Atos has withdrawn early from its contract - to no one's regret.  Just over ten percent of fit-for-work decisions taken on its evidence were successfully appealed in 2012/13; in 2013/14 appeals cost £69.9m [90]. One result of the early withdrawal is that the minister responsible has no time to redesign the contract 'completely from scratch' [78] as he had wished. Contrary to government's usual pro-competition practice, there is again a single contractor for the WCA.

This contractor has now been named, to take over when Atos withdraws in March: Maximus, a US company working also in Australia, Canada and Saudi Arabia. For whatever reason, the DWP press release mentions all these countries save Saudi. When the Committee reported in April, DWP intended to run old and new contracts in parallel for six months from October 2014 to ease the handover. In the event, Atos has a new £10m per year contract to continue providing the IT support. Its WCA employees will largely be TUPE'd across to Maximus.

Maximus runs two of DWP's Work Programmes, one of which has been amongst the highest achievers in terms of 'outcomes' for job-seekers. Those outcomes themselves deserve scrutiny.

So will the Maximus contract. Atos' contract contained financial penalties. The Committee reports that in 2012, the National Audit Office criticised DWP for failing to hold Atos to account: only 10% of the service credits [penalties] triggered had been applied [59]. It is not surprising that the Committee doubts DWP's management ability. 'DWP needs to demonstrate that it has sufficient expertise and capacity to manage a contract of this size and complexity, to ensure value for public money and that claimants receive an acceptable level of service. This does not appear to have been the case with the Atos contract. If this capacity does not currently exist, we recommend that it be developed as a matter of urgency, bringing in expertise from other parts of Government if necessary' [89].

ESA is complex, but not uniquely so. Claimants of Job Seekers Allowance (JSA), Income Support (single parents and carers) and ESA alike face a range of barriers to work. The Committee noted in another report (Jan 2014), on the Role of JobCentre Plus, that JSA 'work-focused interviews', more detailed than Fortnightly Jobsearch Reviews ('signing on'), had decreased in length and frequency, suggesting a shift from support to mere compliance [37-38]. ESA claimants are worse off: they apparently '“do not really have any engagement with a personal adviser”, prior to referral to the Work Programme or Work Choice' [73]. While job-seekers' access to specialist Disability Employment Advisers is inadequate (an average workload of 140:1), ESA claimants' is far worse (600:1). There is an obvious concern: 'asking JCP to do more with “an ever-shrinking resource” was a “fundamental issue”' [151].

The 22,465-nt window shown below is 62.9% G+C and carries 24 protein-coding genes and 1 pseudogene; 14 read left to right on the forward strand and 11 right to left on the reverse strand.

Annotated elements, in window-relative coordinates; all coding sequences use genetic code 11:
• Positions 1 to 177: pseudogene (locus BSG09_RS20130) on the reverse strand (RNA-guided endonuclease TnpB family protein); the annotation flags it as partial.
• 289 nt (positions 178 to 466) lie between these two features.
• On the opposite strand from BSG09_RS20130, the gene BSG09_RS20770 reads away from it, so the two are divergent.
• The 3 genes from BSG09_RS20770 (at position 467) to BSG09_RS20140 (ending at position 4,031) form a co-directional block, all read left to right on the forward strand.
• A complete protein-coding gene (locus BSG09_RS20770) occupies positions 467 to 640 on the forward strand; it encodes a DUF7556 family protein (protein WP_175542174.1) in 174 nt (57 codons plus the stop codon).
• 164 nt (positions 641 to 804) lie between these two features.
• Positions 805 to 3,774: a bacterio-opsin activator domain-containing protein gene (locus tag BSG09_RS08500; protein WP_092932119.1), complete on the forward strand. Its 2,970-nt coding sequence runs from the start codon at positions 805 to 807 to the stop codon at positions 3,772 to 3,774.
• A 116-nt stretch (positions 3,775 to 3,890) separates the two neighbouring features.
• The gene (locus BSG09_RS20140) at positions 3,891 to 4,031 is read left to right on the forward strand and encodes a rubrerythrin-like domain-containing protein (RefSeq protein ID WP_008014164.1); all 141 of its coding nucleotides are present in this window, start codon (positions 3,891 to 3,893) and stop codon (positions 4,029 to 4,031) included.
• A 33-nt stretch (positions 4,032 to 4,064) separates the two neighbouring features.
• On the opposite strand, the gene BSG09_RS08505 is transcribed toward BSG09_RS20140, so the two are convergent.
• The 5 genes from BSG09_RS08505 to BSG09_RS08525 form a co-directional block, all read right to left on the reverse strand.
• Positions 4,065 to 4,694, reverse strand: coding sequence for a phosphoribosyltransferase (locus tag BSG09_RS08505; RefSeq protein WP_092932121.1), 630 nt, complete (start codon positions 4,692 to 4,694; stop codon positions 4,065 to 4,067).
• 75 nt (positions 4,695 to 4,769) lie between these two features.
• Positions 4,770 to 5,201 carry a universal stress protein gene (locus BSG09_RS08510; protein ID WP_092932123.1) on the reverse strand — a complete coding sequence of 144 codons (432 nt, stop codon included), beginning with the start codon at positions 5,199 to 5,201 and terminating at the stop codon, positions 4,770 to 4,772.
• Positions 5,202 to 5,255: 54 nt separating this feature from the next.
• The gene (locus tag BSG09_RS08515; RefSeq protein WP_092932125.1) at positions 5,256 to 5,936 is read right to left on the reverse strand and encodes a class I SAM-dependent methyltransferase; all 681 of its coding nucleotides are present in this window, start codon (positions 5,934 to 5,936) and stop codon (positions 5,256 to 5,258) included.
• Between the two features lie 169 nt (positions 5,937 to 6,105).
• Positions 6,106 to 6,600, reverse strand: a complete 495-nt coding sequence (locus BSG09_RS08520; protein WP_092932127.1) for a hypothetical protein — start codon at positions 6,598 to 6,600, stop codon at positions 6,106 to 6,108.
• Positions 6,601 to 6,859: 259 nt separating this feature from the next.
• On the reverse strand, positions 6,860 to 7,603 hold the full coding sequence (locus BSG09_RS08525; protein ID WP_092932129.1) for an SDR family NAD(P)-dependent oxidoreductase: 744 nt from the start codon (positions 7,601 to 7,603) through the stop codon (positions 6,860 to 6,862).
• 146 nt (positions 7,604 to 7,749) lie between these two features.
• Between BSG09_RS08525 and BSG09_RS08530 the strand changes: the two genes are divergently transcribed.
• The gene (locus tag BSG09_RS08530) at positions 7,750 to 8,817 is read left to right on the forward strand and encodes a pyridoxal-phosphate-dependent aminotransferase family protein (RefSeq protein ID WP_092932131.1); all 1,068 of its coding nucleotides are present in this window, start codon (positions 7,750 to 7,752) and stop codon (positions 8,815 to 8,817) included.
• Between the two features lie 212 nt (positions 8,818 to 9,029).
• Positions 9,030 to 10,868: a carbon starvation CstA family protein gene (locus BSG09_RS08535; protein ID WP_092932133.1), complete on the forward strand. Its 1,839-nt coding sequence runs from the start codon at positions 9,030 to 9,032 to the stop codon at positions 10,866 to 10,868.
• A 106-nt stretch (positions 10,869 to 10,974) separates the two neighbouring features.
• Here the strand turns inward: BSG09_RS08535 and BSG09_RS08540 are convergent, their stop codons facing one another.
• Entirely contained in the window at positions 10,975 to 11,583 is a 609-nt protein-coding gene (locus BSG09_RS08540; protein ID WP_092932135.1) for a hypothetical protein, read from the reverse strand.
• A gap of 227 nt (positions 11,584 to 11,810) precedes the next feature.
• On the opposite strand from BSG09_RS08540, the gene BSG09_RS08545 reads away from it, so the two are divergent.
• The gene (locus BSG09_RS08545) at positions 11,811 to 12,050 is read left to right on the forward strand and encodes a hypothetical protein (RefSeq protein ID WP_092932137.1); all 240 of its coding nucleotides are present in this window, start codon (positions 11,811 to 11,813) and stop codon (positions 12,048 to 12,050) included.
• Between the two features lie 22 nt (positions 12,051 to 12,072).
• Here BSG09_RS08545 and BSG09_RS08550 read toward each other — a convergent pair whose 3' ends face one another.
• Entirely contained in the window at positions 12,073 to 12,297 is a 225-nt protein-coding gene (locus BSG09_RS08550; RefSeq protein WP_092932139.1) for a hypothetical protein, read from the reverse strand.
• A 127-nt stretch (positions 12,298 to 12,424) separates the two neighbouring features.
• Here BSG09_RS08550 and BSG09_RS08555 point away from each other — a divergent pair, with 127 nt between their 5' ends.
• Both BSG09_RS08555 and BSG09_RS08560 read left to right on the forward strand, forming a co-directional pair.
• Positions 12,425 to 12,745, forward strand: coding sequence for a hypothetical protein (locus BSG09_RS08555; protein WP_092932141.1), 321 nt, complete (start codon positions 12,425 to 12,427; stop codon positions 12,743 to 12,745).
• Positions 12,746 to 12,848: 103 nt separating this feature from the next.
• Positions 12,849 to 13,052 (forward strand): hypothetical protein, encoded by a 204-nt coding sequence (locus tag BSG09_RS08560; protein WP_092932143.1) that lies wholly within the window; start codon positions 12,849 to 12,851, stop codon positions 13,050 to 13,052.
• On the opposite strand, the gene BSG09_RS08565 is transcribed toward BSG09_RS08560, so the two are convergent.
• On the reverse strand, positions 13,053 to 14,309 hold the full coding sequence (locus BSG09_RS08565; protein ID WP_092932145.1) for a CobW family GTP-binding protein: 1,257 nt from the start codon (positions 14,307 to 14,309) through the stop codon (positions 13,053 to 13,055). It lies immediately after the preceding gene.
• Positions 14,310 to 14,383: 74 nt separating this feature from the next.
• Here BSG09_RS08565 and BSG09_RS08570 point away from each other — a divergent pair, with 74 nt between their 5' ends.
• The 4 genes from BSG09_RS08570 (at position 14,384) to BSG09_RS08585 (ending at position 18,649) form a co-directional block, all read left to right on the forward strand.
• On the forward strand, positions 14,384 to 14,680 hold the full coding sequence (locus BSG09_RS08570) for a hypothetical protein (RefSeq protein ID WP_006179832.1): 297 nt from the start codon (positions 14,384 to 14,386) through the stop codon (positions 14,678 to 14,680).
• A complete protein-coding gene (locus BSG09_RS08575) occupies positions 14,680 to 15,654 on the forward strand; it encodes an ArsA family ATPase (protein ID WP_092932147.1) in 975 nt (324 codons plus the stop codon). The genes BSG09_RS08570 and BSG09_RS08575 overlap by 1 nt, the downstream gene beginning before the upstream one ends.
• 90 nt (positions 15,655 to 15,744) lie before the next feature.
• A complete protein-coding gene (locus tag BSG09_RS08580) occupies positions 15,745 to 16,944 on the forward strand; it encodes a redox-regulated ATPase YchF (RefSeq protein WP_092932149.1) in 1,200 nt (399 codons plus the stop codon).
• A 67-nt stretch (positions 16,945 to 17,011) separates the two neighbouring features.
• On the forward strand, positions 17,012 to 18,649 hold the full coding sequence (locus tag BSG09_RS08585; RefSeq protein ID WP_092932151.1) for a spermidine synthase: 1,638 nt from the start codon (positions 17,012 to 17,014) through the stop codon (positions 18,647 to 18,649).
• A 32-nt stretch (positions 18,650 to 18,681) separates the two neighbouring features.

In March an internal DWP review carried out with the Treasury and Cabinet Office similarly reported DWP to be 'struggling to meet "extremely challenging" demands for over £1bn of efficiency savings over the next two years'. 'Too crude an approach to future cuts would affect the quality and capacity of the DWP's "public-facing" services to vulnerable pensioners, jobseekers and benefit claimants.'

The Committee questions DWP's current ability to manage ESA; the Department faces further cuts; can it handle Universal Credit? UC will incorporate six working-age means-tested benefits currently run by itself, Local Authorities and HMRC. The same system will handle a new flow of 'real-time' earnings information from employers, DWP chasing up the same data from claimants whose employers do not provide it. DWP will also administer benefits remaining outside UC including State Retirement Pension and Pension Credit for older people, contribution-based JSA and ESA, Carers Allowance and, until it is finally phased out, the remnants of Incapacity Benefit. The conditions of entitlement will be more rigorous, for a wider range of claimants.

How is DWP doing so far? The Committee's report is a tale of mismanagement, a catalogue of uncertainties about IT and implications for claimants. Because of the scale of the former, the Committee postponed detailed consideration of the latter [para 10] though in this, as in the Jobcentre report, we repeatedly hear of the lack of evidence behind DWP's aims.

The UC computer system will be massive. Its development is not going smoothly. The Committee reports that on the very day of an evidence session on the issue in December 2013, DWP announced a write-off of £40.1 million out of total UC IT assets valued at £196.1 million. A further £91 million of the remaining assets were to be 'written down' in five years (by March 2018) rather than the usual 15 years [36].